Interview: Woody Allen on Blue Jasmine

In a private chat, the writer-director discusses money, status and Cate Blanchett's seismic performance.

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Ever since it opened to raves in July, Woody Allen's Blue Jasmine has figured massively in the awards horse race, particulary in the category of Best Actress: Cate Blanchett's turn as an unperched Manhattan socialite has been considered the unquestioned front-runner. Allen, per his long-standing custom, has done virtually nothing to personally promote the film. (Even when he wins Oscars, he's never there to accept them.) Call this critic happily surprised, then, that he and two others—Variety's Scott Foundas and Entertainment Weekly's Owen Gleiberman—were invited to Allen's Park Avenue editing suite for an exclusive sit-down with the director. Our lengthy discussion touched on many aspects of Blue Jasmine, along with Allen's general filmmaking process and wider concerns. Finally, the Woodman showed us his extensive vinyl collection, the source of so many memorable jazz cues from his movies. Sheepishly, he admitted the records aren't in any particular order. Below are several audio clips from our interview.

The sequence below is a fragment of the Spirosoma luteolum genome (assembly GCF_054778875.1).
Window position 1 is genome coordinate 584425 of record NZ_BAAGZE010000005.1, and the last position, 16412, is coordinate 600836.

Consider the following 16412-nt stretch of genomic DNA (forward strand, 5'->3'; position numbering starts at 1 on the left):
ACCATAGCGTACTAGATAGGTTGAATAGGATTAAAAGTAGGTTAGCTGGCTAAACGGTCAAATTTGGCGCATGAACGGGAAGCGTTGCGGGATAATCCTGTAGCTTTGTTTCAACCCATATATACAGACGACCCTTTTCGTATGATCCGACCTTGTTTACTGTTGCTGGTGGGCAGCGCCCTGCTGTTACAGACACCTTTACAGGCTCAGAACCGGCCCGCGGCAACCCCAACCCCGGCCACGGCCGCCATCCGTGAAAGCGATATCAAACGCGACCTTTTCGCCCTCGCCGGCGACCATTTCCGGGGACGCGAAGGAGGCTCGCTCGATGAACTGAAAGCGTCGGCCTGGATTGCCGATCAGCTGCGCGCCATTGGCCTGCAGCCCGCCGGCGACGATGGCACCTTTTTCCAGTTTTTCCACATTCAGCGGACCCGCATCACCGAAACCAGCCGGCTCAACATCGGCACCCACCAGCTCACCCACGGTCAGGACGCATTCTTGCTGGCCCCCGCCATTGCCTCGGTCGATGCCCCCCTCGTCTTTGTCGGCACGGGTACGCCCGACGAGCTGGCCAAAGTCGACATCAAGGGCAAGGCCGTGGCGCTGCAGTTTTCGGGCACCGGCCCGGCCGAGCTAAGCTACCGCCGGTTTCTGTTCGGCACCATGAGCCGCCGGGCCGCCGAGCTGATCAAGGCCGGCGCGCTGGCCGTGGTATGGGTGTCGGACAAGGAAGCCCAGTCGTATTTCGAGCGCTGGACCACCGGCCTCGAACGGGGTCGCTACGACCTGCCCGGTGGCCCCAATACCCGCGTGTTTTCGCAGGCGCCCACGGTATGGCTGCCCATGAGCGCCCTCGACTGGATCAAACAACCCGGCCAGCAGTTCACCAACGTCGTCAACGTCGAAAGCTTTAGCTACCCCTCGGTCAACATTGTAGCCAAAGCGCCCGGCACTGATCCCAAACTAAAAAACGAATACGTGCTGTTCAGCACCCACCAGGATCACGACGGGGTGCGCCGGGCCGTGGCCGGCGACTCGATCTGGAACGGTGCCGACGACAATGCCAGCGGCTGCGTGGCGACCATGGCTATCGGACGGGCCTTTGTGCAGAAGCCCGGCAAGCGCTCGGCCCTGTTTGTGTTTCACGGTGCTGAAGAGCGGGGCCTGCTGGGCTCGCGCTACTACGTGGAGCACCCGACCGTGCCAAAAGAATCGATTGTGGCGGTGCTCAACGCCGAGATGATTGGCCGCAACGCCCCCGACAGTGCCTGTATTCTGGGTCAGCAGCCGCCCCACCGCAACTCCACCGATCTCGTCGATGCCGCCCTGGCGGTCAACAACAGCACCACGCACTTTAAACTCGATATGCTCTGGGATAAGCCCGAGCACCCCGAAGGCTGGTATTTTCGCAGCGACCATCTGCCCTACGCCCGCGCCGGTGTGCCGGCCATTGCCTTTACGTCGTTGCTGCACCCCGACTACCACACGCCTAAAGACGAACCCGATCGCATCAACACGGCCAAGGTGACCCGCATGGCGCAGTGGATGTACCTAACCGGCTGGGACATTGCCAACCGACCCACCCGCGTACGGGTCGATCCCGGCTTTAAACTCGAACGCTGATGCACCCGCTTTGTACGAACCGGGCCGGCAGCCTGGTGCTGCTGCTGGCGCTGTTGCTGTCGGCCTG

Intro

Blue Jasmine, an American story

On Cate Blanchett

On empathy for characters

On identity and loss

On money and status

On trauma

On blue jazz

On the joy of filmmaking




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